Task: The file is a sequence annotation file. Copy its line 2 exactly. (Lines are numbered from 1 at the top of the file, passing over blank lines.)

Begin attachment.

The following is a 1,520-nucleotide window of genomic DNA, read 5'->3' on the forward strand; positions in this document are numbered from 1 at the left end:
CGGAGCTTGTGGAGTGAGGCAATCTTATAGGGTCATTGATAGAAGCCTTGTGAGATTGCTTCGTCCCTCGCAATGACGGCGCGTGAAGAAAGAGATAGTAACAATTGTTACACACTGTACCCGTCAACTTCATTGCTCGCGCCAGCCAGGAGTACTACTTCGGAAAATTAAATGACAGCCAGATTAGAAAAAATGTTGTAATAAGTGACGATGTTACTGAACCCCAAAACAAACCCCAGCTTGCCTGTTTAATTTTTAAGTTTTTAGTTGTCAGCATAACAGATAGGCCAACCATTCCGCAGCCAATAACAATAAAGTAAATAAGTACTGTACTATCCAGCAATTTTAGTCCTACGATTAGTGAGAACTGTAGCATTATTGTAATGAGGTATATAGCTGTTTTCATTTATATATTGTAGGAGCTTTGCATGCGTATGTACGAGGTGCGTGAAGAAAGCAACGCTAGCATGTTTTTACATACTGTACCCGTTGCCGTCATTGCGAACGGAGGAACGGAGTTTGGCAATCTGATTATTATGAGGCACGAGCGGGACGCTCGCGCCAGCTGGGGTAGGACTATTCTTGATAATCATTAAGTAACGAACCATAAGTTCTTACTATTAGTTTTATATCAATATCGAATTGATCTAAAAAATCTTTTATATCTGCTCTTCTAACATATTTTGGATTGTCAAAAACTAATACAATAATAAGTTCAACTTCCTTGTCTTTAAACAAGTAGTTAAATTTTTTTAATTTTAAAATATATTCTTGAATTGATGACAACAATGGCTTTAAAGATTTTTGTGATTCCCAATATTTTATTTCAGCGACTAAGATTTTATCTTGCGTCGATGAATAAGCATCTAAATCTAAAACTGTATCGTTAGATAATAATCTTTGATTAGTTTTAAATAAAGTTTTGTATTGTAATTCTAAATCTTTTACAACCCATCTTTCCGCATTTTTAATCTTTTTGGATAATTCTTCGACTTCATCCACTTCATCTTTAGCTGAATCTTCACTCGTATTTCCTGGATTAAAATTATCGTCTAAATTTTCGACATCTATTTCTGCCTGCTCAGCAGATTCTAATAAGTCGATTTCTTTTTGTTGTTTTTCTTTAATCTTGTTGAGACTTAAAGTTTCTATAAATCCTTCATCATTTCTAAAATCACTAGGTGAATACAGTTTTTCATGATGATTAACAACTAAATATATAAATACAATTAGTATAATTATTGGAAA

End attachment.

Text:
CGGAGCTTGTGGAGTGAGGCAATCTTATAGGGTCATTGATAGAAGCCTTGTGAGATTGCTTCGTCCCTCGCAATGACGGCGCGTGAAGAAAGAGATAGTAACAATTGTTACACACTGTACCCGTCAACTTCATTGCTCGCGCCAGCCAGGAGTACTACTTCGGAAAATTAAATGACAGCCAGATTAGAAAAAATGTTGTAATAAGTGACGATGTTACTGAACCCCAAAACAAACCCCAGCTTGCCTGTTTAATTTTTAAGTTTTTAGTTGTCAGCATAACAGATAGGCCAACCATTCCGCAGCCAATAACAATAAAGTAAATAAGTACTGTACTATCCAGCAATTTTAGTCCTACGATTAGTGAGAACTGTAGCATTATTGTAATGAGGTATATAGCTGTTTTCATTTATATATTGTAGGAGCTTTGCATGCGTATGTACGAGGTGCGTGAAGAAAGCAACGCTAGCATGTTTTTACATACTGTACCCGTTGCCGTCATTGCGAACGGAGGAACGGAGTTTGGCAATCTGATTATTATGAGGCACGAGCGGGACGCTCGCGCCAGCTGGGGTAGGACTATTCTTGATAATCATTAAGTAACGAACCATAAGTTCTTACTATTAGTTTTATATCAATATCGAATTGATCTAAAAAATCTTTTATATCTGCTCTTCTAACATATTTTGGATTGTCAAAAACTAATACAATAATAAGTTCAACTTCCTTGTCTTTAAACAAGTAGTTAAATTTTTTTAATTTTAAAATATATTCTTGAATTGATGACAACAATGGCTTTAAAGATTTTTGTGATTCCCAATATTTTATTTCAGCGACTAAGATTTTATCTTGCGTCGATGAATAAGCATCTAAATCTAAAACTGTATCGTTAGATAATAATCTTTGATTAGTTTTAAATAAAGTTTTGTATTGTAATTCTAAATCTTTTACAACCCATCTTTCCGCATTTTTAATCTTTTTGGATAATTCTTCGACTTCATCCACTTCATCTTTAGCTGAATCTTCACTCGTATTTCCTGGATTAAAATTATCGTCTAAATTTTCGACATCTATTTCTGCCTGCTCAGCAGATTCTAATAAGTCGATTTCTTTTTGTTGTTTTTCTTTAATCTTGTTGAGACTTAAAGTTTCTATAAATCCTTCATCATTTCTAAAATCACTAGGTGAATACAGTTTTTCATGATGATTAACAACTAAATATATAAATACAATTAGTATAATTATTGGAAA